New research suggests that there's one potential way to reduce demand for prescription codeine: legalizing recreational cannabis.
Exactly what brought scientists to that conclusion? States that legalized cannabis use saw a significant reduction in pharmacy-based distribution of codeine, an opioid with a high potential for misuse.
"A reduction in the misuse of opioids can save lives," said lead study author Shyam Raman. He is a doctoral candidate in Cornell University's Jeb E. Brooks School of Public Policy, in Ithaca, N.Y. "Our research indicates that recreational cannabis laws substantially reduce distribution of codeine to pharmacies, an overlooked potential benefit to legalizing recreational cannabis use."
Misuse of prescription opioids contributes to more than 10,000 overdose deaths in the United States each year.
Recreational cannabis is allowed in 21 states. Others are considering passing laws to allow it.
For the study, the researchers analyzed data from the Drug Enforcement Administration's Automated Reports and Consolidated Ordering System (ARCOS). This tracks the flow of controlled substances in the United States.
The investigators found an overall reduction of 26% in pharmacy-based distribution of codeine, but they found up to a 37% reduction after recreational cannabis laws had been in effect for four years.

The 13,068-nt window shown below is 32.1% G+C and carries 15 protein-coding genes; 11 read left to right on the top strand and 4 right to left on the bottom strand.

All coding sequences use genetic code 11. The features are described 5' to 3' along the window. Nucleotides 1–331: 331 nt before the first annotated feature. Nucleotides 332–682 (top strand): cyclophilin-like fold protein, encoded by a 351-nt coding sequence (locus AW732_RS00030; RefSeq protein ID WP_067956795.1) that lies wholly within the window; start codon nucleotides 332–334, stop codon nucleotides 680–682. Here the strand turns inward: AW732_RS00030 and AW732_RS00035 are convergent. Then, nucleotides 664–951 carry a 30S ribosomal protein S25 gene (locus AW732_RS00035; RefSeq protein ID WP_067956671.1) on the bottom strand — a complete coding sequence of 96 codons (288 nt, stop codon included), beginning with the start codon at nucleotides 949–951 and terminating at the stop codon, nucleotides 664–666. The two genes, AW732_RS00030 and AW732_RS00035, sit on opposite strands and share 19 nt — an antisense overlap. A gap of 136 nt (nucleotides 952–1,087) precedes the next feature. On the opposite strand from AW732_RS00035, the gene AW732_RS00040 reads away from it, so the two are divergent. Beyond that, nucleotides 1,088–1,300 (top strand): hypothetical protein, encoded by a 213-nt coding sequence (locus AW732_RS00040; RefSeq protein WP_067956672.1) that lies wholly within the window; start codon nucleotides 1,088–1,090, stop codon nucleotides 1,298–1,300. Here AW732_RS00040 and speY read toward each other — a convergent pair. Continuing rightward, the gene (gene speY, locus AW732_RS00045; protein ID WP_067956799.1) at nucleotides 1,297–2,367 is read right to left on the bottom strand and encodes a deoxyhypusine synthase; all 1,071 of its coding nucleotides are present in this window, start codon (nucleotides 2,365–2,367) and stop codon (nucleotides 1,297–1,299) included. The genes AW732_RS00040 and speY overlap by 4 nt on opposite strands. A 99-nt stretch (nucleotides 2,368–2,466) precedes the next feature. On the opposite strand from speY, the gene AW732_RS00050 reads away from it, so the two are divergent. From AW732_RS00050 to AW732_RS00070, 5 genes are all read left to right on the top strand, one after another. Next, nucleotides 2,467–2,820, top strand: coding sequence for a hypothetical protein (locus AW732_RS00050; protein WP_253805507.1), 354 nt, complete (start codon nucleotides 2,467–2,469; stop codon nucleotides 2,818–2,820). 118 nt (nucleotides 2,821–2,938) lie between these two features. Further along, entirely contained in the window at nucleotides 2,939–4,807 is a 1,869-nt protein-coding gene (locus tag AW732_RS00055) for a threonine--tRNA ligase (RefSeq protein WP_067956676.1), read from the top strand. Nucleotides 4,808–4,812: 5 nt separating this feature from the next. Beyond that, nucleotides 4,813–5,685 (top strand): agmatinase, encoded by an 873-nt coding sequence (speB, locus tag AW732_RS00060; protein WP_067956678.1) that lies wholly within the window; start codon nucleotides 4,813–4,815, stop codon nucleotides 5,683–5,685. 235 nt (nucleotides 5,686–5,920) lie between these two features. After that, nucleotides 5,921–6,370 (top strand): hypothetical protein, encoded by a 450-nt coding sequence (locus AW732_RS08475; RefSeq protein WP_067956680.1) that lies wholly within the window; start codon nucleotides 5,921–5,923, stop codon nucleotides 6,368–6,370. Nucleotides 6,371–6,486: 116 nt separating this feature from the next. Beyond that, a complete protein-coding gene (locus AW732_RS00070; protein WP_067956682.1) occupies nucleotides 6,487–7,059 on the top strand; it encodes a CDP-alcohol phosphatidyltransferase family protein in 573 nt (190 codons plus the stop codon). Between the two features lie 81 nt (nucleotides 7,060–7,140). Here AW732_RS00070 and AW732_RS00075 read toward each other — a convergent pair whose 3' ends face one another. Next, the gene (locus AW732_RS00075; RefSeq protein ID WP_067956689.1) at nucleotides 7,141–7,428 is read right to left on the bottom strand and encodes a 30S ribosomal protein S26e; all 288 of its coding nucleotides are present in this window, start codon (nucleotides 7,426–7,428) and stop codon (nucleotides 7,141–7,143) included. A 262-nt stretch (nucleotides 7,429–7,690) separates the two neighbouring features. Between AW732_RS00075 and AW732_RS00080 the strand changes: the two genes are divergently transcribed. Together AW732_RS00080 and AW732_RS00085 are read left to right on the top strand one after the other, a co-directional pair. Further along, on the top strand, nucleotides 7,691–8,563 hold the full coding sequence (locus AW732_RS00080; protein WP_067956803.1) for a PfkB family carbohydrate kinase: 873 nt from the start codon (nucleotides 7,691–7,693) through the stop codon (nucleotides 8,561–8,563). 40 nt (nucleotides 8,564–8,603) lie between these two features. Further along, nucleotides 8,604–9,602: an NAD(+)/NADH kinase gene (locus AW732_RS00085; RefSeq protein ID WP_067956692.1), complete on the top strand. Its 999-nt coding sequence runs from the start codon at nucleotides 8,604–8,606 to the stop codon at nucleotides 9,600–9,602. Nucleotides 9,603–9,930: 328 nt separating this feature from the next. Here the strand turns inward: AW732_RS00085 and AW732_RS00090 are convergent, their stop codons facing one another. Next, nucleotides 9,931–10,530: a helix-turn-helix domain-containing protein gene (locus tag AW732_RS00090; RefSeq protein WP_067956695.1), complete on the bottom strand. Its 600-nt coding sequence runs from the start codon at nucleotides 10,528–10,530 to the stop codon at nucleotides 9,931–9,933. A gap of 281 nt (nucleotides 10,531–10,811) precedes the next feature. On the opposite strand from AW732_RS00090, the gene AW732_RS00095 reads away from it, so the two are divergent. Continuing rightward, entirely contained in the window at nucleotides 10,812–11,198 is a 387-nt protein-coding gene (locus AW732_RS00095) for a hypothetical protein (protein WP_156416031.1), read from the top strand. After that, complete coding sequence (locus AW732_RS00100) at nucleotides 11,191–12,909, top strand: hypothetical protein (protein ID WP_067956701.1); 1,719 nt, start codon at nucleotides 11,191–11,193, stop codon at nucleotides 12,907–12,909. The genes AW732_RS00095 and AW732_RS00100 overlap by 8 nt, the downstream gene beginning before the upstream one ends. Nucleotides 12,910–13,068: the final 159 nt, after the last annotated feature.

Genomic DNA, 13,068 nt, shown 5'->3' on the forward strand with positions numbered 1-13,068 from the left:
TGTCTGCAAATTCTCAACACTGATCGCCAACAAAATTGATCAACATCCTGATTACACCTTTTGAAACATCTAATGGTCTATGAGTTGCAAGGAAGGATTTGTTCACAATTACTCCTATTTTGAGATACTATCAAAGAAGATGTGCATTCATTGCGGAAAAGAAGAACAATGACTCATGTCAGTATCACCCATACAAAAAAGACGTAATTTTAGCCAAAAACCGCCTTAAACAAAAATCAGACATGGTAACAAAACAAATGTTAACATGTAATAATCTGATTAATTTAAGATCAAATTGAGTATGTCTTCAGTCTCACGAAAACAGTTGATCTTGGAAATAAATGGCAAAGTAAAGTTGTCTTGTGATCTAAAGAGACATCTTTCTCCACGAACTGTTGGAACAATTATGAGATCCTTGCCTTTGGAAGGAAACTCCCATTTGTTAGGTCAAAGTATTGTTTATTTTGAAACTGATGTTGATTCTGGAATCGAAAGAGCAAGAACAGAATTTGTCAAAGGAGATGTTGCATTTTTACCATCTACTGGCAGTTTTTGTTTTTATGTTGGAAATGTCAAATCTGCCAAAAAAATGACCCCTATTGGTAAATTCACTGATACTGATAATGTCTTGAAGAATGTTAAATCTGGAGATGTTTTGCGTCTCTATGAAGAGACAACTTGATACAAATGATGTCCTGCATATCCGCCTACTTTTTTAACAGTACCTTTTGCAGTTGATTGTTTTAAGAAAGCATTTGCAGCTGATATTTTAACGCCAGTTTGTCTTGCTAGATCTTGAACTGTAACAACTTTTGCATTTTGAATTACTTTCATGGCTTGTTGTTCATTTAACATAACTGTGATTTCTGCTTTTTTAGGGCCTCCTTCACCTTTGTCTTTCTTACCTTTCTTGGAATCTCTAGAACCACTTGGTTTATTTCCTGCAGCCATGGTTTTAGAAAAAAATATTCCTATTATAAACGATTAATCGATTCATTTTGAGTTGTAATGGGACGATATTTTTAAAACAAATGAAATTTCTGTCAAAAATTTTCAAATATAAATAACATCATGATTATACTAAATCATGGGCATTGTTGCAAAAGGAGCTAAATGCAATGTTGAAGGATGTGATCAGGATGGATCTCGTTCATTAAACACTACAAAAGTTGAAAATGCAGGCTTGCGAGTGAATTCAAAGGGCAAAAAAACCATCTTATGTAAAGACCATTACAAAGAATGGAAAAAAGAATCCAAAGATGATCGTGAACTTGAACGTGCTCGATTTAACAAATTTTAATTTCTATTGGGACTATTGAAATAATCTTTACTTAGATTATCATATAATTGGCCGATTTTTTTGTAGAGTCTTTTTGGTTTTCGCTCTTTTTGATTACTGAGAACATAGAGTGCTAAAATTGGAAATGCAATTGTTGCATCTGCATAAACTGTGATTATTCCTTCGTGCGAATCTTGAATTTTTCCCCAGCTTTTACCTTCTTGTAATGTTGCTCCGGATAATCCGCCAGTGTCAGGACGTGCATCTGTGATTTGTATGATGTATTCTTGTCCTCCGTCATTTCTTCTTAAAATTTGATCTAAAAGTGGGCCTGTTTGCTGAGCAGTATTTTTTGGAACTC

The research team found little impact on hospital distribution of codeine, though those policies are typically less permissive. And the laws had a minimal impact on distribution of other opioids, including oxycodone, hydrocodone and morphine.
Senior study author Coleman Drake, a professor of health policy and management at University of Pittsburgh's School of Public Health, said, "This finding is particularly meaningful. Among prescription opioids, codeine misuse is especially high. Our findings suggest recreational cannabis use may be a substitute for codeine misuse."
Cannabis and opioids can both be used for chronic pain symptoms, the researchers noted in a Pitt news release.
"Increasing legal access to cannabis may shift some consumers away from opioids and towards cannabis," said study co-author Johanna Catherine Maclean, of George Mason University in Fairfax, Va. "While all substances have some risks, cannabis use is arguably less harmful to health than the non-medical use of prescription opioids."
The findings were published Jan. 18 in the journal Health Economics.